Morning Edition aired a new story today by Portland-based radio producer (and former Kitchen Sisters intern) Deena Prichep. The piece takes a look at an inmate education program at an Oregon’s women’s prison.
The project, called LIFE (Lifelong Information For Entrepreneurs), trains women to start their own businesses.
Former convicts can have a difficult time finding a job, especially when the economy is weak.
But at the Coffee Creek Correctional Facility, a women’s prison in Oregon, inmates can learn how to reverse that trend. A course called Lifelong Information For Entrepreneurs, or LIFE, is designed to provide inmates the skills to start their own small businesses after they are released.
MercyCorps Northwest, the Portland-based branch of an international development organization, started the program four years ago. Doug Cooper, assistant director of MercyCorps Northwest, says the program was built out of MercyCorps’ experience in international aid.
“We were looking for ways that we could apply our expertise around economic development and small business management to populations that could use it,” Cooper says. “It’s identical to what we do internationally, except we apply it here in Oregon and Washington.”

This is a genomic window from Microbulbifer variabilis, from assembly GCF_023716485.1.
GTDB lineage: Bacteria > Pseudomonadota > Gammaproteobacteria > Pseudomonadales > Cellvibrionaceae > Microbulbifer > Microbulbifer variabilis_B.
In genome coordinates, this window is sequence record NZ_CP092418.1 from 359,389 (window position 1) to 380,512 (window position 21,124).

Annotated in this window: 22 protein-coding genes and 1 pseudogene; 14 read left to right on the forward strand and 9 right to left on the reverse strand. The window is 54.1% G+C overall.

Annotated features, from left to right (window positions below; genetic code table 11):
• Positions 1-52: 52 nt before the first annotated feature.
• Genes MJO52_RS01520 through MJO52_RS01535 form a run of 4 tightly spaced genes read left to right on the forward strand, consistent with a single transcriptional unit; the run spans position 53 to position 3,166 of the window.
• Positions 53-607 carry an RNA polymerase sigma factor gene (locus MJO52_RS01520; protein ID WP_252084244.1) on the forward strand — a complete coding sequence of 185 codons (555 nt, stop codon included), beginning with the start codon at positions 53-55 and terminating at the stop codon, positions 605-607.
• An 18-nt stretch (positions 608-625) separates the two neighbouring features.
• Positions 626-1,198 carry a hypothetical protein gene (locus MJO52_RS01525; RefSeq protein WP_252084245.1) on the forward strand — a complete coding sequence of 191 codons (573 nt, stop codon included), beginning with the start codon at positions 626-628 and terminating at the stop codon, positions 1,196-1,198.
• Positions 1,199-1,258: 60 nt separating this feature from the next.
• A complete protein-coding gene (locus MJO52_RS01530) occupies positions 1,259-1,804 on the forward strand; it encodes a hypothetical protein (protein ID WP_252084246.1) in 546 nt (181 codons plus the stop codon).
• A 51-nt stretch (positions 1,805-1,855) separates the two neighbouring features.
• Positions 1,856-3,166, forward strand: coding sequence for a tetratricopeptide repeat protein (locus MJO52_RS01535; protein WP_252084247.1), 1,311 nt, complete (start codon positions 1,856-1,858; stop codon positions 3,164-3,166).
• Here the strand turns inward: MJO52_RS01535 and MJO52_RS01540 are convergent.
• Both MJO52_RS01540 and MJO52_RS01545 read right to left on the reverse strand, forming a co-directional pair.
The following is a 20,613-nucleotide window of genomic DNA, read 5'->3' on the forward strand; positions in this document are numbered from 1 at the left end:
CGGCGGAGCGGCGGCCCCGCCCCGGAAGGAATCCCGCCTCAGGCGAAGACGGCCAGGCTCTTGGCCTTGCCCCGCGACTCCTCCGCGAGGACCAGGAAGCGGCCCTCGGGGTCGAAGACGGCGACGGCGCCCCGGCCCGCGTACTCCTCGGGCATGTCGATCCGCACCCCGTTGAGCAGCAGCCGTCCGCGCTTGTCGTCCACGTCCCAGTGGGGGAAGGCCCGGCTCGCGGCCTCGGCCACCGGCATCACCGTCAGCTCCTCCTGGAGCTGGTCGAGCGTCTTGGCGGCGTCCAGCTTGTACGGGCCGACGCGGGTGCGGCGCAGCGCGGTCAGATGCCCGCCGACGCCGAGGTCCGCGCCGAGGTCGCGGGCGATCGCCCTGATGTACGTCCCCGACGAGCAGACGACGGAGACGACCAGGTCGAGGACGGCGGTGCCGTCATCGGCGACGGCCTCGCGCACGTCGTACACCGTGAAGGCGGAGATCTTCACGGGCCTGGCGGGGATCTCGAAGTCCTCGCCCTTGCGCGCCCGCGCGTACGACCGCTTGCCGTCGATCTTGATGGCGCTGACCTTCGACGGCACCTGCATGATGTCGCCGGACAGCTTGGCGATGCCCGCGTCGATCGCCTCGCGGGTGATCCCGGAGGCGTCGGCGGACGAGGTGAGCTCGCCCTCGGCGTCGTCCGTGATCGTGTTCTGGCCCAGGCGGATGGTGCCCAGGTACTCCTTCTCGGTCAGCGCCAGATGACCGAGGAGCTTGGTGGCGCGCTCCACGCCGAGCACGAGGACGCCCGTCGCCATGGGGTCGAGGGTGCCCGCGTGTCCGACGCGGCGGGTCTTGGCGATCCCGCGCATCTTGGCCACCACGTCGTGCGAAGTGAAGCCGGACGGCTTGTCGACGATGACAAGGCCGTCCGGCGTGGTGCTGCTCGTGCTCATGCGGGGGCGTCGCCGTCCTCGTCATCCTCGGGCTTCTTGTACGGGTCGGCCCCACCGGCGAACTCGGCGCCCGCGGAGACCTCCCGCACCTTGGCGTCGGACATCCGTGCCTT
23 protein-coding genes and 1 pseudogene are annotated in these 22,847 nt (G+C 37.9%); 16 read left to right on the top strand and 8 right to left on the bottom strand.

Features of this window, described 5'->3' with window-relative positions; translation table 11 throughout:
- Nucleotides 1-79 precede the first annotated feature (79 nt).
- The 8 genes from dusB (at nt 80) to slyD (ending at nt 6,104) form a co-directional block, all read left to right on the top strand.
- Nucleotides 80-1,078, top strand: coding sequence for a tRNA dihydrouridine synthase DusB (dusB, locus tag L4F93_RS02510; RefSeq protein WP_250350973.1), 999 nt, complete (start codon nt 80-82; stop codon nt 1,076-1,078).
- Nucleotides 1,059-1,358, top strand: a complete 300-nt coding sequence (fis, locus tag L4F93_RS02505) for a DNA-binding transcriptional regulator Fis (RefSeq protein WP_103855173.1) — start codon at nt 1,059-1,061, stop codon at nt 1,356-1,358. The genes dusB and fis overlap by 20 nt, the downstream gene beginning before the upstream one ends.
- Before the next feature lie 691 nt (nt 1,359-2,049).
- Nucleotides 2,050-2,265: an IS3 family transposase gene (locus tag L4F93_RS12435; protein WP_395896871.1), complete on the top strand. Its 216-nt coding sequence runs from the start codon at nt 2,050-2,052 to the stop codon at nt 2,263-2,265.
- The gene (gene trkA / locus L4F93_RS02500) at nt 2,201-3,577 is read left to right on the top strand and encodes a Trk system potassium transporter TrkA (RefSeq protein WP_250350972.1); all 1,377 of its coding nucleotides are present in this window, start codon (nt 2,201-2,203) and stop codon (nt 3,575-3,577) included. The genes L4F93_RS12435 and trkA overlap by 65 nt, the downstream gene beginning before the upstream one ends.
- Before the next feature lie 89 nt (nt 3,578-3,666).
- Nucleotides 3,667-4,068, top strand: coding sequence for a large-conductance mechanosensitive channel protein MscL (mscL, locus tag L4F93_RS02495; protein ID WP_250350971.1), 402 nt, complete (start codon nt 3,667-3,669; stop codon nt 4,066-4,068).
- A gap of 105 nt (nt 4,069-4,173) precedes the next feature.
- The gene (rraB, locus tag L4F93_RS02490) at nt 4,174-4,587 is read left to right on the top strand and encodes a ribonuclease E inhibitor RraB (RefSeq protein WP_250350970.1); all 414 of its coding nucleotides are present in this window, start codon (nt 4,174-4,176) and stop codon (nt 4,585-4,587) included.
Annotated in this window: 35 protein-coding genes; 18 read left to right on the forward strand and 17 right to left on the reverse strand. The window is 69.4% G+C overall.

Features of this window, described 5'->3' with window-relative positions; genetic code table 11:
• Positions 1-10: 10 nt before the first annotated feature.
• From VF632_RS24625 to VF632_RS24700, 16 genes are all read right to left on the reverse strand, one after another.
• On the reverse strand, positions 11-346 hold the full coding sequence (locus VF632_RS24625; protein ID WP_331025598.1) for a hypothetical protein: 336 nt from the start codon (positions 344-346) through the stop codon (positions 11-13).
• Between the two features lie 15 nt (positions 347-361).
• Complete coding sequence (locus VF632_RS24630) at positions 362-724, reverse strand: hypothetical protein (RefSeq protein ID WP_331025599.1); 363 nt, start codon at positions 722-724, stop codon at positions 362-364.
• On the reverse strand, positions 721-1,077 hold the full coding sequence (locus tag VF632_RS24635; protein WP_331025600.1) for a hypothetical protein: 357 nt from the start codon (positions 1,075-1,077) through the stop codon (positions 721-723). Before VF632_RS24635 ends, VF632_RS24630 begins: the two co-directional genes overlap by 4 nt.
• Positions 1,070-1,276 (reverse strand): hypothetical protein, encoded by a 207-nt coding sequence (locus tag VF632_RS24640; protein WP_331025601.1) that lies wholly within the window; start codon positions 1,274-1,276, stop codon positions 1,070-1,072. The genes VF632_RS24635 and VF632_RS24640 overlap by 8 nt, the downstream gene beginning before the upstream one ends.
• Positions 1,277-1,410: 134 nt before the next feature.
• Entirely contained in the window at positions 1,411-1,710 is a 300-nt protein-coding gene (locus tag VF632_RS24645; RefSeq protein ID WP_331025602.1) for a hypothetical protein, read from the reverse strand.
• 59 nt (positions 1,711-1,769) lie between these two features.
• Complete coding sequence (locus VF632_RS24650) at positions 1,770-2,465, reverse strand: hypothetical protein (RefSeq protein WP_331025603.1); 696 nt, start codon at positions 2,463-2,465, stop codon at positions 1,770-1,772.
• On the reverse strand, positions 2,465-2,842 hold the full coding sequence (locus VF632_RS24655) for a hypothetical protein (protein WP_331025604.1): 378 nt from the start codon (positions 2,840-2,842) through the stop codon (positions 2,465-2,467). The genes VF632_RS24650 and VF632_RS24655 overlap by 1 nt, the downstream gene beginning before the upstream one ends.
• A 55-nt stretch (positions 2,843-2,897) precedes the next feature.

Graduates have opened various businesses, such as courier companies and cosmetology practices, and sell crafts at farmers markets. Although MercyCorps Northwest could not provide an official count yet, the organization says, unofficially, only three of the LIFE program’s 100 or so graduates have reoffended. The national average is more than 50 percent.
LISTEN to the story at NPR.org
And listen to more of Deena’s stories at her website, deenaprichep.com